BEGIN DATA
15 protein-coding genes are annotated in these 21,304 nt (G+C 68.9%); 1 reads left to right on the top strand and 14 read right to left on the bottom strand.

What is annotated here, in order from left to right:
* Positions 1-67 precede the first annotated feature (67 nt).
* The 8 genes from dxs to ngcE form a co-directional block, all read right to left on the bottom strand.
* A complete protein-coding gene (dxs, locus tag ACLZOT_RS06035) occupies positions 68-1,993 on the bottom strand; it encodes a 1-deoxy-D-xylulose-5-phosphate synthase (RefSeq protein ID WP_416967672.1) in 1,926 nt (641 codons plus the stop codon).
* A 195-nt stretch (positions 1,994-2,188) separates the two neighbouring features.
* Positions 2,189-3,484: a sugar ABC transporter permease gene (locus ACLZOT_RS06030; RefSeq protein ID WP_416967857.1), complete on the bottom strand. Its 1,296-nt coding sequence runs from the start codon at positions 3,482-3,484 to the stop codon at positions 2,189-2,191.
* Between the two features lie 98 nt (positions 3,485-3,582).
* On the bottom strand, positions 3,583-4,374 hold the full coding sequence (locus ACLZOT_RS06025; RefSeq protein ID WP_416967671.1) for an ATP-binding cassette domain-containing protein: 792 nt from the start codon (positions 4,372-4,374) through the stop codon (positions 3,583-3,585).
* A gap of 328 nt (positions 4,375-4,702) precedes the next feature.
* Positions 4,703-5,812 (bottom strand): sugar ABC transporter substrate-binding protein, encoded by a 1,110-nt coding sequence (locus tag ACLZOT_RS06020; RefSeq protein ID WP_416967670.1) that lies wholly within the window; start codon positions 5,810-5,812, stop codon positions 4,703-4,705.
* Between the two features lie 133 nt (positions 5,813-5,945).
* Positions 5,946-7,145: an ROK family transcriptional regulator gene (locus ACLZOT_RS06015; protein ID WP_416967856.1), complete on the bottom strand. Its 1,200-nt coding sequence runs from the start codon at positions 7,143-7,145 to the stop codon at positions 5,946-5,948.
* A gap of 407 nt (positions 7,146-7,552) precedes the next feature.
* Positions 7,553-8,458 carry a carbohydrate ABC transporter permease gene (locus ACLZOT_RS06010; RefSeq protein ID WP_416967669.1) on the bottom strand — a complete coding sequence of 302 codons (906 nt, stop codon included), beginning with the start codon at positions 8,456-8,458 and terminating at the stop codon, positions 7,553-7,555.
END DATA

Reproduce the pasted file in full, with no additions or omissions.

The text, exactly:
15 protein-coding genes are annotated in these 21,304 nt (G+C 68.9%); 1 reads left to right on the top strand and 14 read right to left on the bottom strand.

What is annotated here, in order from left to right:
* Positions 1-67 precede the first annotated feature (67 nt).
* The 8 genes from dxs to ngcE form a co-directional block, all read right to left on the bottom strand.
* A complete protein-coding gene (dxs, locus tag ACLZOT_RS06035) occupies positions 68-1,993 on the bottom strand; it encodes a 1-deoxy-D-xylulose-5-phosphate synthase (RefSeq protein ID WP_416967672.1) in 1,926 nt (641 codons plus the stop codon).
* A 195-nt stretch (positions 1,994-2,188) separates the two neighbouring features.
* Positions 2,189-3,484: a sugar ABC transporter permease gene (locus ACLZOT_RS06030; RefSeq protein ID WP_416967857.1), complete on the bottom strand. Its 1,296-nt coding sequence runs from the start codon at positions 3,482-3,484 to the stop codon at positions 2,189-2,191.
* Between the two features lie 98 nt (positions 3,485-3,582).
* On the bottom strand, positions 3,583-4,374 hold the full coding sequence (locus ACLZOT_RS06025; RefSeq protein ID WP_416967671.1) for an ATP-binding cassette domain-containing protein: 792 nt from the start codon (positions 4,372-4,374) through the stop codon (positions 3,583-3,585).
* A gap of 328 nt (positions 4,375-4,702) precedes the next feature.
* Positions 4,703-5,812 (bottom strand): sugar ABC transporter substrate-binding protein, encoded by a 1,110-nt coding sequence (locus tag ACLZOT_RS06020; RefSeq protein ID WP_416967670.1) that lies wholly within the window; start codon positions 5,810-5,812, stop codon positions 4,703-4,705.
* Between the two features lie 133 nt (positions 5,813-5,945).
* Positions 5,946-7,145: an ROK family transcriptional regulator gene (locus ACLZOT_RS06015; protein ID WP_416967856.1), complete on the bottom strand. Its 1,200-nt coding sequence runs from the start codon at positions 7,143-7,145 to the stop codon at positions 5,946-5,948.
* A gap of 407 nt (positions 7,146-7,552) precedes the next feature.
* Positions 7,553-8,458 carry a carbohydrate ABC transporter permease gene (locus ACLZOT_RS06010; RefSeq protein ID WP_416967669.1) on the bottom strand — a complete coding sequence of 302 codons (906 nt, stop codon included), beginning with the start codon at positions 8,456-8,458 and terminating at the stop codon, positions 7,553-7,555.